Well, that's quite an array of CS & IT undergraduate and postgraduate programmes. The programmes meant for a particular software company are quite noteworthy even if there may be strong arguments against having such programmes in a regular academic institution (as against an industry dedicated training institute which, however, may not be empowered to award bachelor or master degrees - at least during my programming learning days in the mid-80s they were not allowed to do so; they could simply provide some diploma certificates which were probably not recognized by the government then).


In an article by Dr. Hanifa Ghosh, principal CTTE College for Women, Chennai on Page 10 she warns parents against forcing children, who are not interested and/or do not have the aptitude for engineering, to take up engineering in colleges with poor or uncertain reputation due to availability of seats there. She writes that they may end up doing poorly paying jobs unrelated to their engineering degree. Opportunities provided by Arts and Science colleges may be more appropriate for such students, she writes.


Jayaprakash Gandhi, a career consultant and analyst, writes in his article on Page 14 about it being better to choose a primary field (like mechanical engineering) instead of a secondary field (like automobile engineering) as the latter narrows down future career options at the intial stages itself. Further, he says, GATE exam (for entrance to IITs) are for primary fields and not secondary fields. Higher studies in India and abroad also may be easier to pursue for those who have studied primary fields.

[IITs are the elite technical education institutions of India with substantial, if not total, government funding, "The Graduate Aptitude Test in Engineering (GATE) is an all-India examination that primarily tests the comprehensive understanding of various undergraduate subjects in engineering and science.",]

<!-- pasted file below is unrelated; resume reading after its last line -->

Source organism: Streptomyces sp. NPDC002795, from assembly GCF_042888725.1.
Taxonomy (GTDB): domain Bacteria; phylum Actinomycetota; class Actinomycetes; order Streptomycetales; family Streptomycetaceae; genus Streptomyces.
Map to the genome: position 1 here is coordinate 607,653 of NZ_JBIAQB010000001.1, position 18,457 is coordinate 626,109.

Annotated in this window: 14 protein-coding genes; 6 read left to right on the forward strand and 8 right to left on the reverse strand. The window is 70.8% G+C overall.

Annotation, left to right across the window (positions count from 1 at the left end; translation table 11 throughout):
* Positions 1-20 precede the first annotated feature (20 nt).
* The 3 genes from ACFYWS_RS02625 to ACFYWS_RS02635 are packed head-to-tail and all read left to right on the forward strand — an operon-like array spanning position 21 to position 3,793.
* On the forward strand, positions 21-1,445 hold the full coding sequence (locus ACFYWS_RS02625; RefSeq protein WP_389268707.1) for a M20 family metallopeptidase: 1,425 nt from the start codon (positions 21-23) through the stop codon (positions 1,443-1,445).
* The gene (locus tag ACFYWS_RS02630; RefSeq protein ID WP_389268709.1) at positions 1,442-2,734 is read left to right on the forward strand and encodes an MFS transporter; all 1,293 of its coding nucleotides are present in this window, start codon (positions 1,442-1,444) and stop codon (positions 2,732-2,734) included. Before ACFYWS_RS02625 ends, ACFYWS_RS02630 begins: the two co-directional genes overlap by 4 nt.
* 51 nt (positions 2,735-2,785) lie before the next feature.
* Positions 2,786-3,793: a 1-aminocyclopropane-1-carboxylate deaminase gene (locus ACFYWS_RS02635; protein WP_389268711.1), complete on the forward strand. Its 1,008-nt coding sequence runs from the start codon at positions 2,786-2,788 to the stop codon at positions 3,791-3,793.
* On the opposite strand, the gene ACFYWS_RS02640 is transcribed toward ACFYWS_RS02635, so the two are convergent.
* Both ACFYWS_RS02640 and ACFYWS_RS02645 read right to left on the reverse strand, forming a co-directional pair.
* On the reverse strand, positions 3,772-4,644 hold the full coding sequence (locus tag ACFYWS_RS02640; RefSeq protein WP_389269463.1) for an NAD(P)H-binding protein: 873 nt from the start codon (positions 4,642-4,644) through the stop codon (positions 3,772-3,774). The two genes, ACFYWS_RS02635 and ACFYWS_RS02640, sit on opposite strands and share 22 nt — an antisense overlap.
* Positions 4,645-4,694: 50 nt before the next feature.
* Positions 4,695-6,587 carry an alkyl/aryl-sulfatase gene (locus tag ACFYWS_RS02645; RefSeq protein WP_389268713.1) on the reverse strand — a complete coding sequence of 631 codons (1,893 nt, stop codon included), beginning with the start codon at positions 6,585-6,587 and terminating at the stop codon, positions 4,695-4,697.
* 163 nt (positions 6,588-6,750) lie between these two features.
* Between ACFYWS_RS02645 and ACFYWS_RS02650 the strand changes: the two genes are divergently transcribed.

Ravi: Perhaps the same primary field and secondary field argument applies to CS & IT fields. The Computer Science & Engineering field is a primary field with all the benefits of primary field mentioned above. In my browsing I have not come across definitive explanation of the Information Technology field in Indian academia and its difference from the Computer Science & Engineering field. Some years ago I had asked this question of a senior Indian academic who then was the head of the Information Technology department of an engineering college in South India. He told me that the subjects covered were almost the same (perhaps he actually said they were the same) as the Computer Science and Engineering (CSE) department of his college (they seemed to have that department too). The actual reason for having two programmes was related to some regulations which limited the no. of seats in one programme - having two separate programmes in CSE and IT was a workaround!

The B.C.A. and M.C.A. programmes being computer application programmes would probably be viewed as a secondary field with all the disadvantages mentioned above for secondary fields. However, the advantage of these programmes may be that they are less rigorous since they aim at imparting applications level skills rather than fundamental computer science skills, and so some students who cannot handle CSE programmes may be able to handle the computer applications programmes. And, very importantly, there may be industry demand for such computer applications skills which ensures jobs for BCA and MCA passed out students.


Pages 34, 36 & 37 carry a superb article titled, "Admissions demystified", by Prof. V. Rhymend Uthariaraj, secretary TNEA and professor and director of Ramanujan Computing Centre, Anna University, Chennai, which explains the single-window counselling (admission) process for the government seats of engineering colleges in Tamil Nadu. I strongly recommend that this article by read by anybody interested in understanding the engineering admission counselling process in India (other progressive Indian states would be following a somewhat similar procedure, I guess). A small extract to give a feel of the scale, "Tamil Nadu Engineering Admission (TNEA) is the process through which more than 1.5 lakh engineering aspirants get themselves enrolled into engineering colleges of Tamil Nadu." [One lakh is one hundred thousand.]

The concluding part of the article is interesting and idealistic sort-of advise in general but not necessarily perfect and verified-to-be-fully-truthful advise especially to youth desperately seeking higher education that will deliver them good paying jobs, IMHO, "Society and especially parents should not force preconceived career objectives that put pressure on their ward's natural interests. This societal obsession towards engineering and laying stress on their wards (Ravi: to pursue engineering) is a big hindrance to intrinsically-motivated learning. Society should advocate for excellence and not for (a) particular profession. Excellence is Lucrative."